Illegal immigration issues not going away soon

Thaddeus Mast

There are an estimated 11 million illegal immigrants in the United States. Iowa has its fair share of unregistered immigrants. Even though immigration legislation has not changed since 1965, some changes are slowly coming into play.

The latest attempt to change the immigration law was the Dream Act in 2010 and 2011. It was “designed to give a chance to stay in the country especially to the children of illegal immigrants,” as said Mack Shelley, university professor of political science. It has been filibustered out of the Senate and is not going to be overcome soon.

“The Republican opposition is driven by the general sense that even if you came here as a child it is still your fault legally and you shouldn’t get the same benefits that people who have been here their whole lives get,” Shelley said. “The Democrat counterargument is that these kids have been here all of their lives or at least long enough that they don’t remember anything before here.”

Mariana Medina, assistant professor of political science, said nothing will pass this year concerning immigration.

“It’s an electoral year, so nothing will be successful,” she said.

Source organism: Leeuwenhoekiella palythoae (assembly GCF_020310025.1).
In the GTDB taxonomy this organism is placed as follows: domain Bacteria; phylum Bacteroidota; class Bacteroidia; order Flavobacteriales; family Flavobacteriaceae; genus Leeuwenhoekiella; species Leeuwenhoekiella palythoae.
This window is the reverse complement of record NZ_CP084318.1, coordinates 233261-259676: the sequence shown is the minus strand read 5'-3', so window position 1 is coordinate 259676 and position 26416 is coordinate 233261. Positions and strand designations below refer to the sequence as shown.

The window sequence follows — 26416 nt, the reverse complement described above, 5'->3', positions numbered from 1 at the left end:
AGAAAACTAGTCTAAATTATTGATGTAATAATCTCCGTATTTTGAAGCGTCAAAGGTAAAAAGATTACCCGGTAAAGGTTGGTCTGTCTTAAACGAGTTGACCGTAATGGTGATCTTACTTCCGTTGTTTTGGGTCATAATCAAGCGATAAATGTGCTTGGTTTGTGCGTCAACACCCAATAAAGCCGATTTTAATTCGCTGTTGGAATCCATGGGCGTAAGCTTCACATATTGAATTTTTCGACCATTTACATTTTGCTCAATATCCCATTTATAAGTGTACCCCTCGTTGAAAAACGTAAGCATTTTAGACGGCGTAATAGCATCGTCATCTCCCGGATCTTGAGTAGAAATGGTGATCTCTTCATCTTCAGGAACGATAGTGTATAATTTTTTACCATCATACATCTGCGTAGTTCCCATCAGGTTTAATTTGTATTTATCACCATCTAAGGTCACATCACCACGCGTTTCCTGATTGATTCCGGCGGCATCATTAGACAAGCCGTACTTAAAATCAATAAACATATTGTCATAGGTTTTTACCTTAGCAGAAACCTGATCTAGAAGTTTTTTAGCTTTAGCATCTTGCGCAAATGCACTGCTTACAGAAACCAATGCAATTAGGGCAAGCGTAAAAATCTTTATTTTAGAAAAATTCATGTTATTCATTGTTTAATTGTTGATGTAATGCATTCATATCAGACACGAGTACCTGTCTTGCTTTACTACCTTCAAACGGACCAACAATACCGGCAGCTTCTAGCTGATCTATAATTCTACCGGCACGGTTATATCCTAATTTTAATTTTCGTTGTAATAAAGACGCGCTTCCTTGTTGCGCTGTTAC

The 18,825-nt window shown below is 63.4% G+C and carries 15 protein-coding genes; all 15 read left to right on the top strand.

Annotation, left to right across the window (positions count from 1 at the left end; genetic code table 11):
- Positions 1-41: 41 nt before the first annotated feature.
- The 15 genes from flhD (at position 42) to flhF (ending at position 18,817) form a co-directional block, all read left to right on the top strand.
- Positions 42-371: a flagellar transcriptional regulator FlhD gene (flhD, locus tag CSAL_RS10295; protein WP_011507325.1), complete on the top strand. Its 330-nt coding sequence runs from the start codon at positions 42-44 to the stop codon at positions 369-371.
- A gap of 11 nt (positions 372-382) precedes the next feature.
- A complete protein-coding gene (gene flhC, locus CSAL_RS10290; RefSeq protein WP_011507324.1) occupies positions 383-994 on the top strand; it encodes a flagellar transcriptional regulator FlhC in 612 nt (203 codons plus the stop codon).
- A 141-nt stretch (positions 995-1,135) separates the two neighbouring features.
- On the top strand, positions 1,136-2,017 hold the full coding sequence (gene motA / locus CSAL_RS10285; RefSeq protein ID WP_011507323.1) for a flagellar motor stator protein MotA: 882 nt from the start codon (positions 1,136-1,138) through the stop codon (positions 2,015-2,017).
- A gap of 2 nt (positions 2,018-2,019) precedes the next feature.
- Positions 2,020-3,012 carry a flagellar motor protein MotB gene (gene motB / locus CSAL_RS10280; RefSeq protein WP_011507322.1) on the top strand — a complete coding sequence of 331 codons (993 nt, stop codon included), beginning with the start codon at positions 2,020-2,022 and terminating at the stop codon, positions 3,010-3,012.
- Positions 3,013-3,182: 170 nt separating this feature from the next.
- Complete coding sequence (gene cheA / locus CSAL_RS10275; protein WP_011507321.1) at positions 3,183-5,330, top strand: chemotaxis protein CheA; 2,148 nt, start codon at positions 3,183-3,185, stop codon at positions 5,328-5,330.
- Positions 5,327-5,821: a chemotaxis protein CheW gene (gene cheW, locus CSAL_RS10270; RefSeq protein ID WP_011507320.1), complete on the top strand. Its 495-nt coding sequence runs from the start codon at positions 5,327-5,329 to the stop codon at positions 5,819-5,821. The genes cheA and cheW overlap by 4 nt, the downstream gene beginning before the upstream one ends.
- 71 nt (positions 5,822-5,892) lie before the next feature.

The only major reform since 1965 has been the Immigration Reform and Control Act of 1986. The act gave amnesty to illegal immigrants who came to the United States before 1982, as well as making it illegal to knowingly hire or recruit unauthorized immigrants.

However, on June 15, President Barack Obama made a memorandum concerning illegal immigration.

“What that is, is it told the Department of Homeland Security to not deport people under 30,” Medina said.

The memorandum took pointers from the Dream Act, which states that if an illegal immigrant has a high school diploma and is either seeking higher education or joining the military, they will not be deported. The focus will now be on those with criminal records.

Some might ask why immigrants do not just get a visa or a green card before coming to the US. What most people do not know is that one must have a sponsor, usually through the workplace, to get a visa. A green card is similar but with a more permanent effect.

“Around half of illegal immigrants are people who came with a visa and didn’t leave,” Medina said

The increased amount of immigrants is having an effect on national politics, Shelley said.

“The Democrats in general are trying to take advantage of the Hispanic vote to pass the Dream Act. If the Republican Party wanted to trump the Democrats on an issue and make it much harder for the Democrats to benefit on the rapidly growing Hispanic population, they should just pass the Dream Act and say that we can do that too.”